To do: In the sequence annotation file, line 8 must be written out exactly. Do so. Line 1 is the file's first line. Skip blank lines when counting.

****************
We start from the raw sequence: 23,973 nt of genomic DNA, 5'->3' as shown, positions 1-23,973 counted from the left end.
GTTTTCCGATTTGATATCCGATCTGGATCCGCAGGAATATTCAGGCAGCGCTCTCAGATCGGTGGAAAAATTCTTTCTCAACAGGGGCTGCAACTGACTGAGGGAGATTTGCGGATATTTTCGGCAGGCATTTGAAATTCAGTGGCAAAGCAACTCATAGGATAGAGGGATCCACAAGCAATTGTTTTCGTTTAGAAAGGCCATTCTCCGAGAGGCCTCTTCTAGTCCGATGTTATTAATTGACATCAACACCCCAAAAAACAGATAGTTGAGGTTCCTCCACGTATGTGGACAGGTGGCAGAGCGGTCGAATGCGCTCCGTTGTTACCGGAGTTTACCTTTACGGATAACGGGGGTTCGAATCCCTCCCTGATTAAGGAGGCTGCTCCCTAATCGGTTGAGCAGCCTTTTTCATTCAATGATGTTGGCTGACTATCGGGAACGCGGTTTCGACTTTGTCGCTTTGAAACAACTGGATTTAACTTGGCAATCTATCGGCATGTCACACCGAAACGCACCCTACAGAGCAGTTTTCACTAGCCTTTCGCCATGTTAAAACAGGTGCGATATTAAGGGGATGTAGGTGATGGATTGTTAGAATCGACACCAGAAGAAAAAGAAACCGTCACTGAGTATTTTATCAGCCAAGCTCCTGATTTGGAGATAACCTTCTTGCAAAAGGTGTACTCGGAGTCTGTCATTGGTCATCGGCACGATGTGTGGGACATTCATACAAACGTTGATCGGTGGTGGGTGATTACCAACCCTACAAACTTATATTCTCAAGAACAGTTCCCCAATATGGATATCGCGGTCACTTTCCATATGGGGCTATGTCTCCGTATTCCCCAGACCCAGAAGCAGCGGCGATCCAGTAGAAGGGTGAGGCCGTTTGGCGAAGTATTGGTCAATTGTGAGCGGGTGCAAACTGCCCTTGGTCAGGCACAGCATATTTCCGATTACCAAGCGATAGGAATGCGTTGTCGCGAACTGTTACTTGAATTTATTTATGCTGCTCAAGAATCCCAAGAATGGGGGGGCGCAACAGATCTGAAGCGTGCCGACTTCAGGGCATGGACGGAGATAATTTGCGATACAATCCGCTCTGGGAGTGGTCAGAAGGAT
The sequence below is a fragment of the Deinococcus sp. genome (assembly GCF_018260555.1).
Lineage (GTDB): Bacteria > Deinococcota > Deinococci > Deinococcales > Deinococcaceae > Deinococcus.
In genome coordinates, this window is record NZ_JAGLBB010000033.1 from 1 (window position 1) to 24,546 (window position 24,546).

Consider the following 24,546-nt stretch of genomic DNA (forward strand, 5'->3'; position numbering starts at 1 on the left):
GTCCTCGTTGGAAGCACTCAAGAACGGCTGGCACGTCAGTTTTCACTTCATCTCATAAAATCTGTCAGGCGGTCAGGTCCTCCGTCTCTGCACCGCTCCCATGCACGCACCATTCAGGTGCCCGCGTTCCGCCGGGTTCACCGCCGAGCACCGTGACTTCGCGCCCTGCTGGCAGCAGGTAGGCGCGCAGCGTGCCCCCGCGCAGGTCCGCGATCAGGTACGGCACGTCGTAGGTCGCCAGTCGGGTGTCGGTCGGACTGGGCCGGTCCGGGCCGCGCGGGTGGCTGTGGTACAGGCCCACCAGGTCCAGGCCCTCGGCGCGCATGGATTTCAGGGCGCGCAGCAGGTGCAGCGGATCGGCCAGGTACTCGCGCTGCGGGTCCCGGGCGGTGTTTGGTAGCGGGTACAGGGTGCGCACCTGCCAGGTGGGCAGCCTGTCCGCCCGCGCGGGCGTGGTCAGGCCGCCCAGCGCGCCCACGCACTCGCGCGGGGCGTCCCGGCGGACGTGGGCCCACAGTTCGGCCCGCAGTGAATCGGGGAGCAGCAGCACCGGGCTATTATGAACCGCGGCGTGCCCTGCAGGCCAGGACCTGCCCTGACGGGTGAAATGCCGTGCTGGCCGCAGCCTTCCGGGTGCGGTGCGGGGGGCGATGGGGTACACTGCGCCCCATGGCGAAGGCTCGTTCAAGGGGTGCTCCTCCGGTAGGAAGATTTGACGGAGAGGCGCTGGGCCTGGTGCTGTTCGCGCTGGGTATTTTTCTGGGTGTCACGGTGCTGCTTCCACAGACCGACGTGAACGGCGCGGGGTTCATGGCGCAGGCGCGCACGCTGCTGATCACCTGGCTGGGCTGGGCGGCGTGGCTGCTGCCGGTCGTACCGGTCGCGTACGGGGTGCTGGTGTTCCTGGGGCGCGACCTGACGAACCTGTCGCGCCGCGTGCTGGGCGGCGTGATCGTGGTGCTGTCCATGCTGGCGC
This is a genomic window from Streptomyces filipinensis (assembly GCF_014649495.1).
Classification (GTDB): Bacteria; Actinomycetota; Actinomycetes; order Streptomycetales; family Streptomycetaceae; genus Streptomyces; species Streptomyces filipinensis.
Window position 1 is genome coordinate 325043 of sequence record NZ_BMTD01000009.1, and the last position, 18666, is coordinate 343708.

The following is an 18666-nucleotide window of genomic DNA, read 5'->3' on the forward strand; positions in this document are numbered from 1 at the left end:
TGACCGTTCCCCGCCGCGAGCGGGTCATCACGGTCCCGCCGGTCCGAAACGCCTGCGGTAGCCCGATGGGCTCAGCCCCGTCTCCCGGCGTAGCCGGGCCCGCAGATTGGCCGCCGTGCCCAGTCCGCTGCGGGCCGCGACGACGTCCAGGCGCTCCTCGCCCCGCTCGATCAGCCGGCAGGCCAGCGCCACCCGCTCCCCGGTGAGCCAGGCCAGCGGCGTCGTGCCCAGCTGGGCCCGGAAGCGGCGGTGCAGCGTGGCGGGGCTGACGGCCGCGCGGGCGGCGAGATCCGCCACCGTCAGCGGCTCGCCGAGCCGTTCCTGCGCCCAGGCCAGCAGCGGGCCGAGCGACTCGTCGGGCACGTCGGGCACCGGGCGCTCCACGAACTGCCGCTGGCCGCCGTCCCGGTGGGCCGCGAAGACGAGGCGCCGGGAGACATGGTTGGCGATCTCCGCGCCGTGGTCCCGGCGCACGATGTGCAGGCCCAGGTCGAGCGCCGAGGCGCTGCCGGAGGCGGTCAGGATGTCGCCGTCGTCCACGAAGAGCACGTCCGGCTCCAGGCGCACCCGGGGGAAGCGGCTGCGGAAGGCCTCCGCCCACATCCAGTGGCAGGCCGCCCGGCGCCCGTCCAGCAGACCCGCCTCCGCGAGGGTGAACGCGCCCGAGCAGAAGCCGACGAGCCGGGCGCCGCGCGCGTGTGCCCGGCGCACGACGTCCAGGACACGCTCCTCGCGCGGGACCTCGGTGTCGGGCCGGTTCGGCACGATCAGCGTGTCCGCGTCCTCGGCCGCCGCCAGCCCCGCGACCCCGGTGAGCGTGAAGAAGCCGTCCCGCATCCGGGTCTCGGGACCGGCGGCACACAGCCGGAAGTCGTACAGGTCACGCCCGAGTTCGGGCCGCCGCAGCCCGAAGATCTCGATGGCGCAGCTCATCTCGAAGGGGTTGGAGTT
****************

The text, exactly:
This is a genomic window from Streptomyces filipinensis (assembly GCF_014649495.1).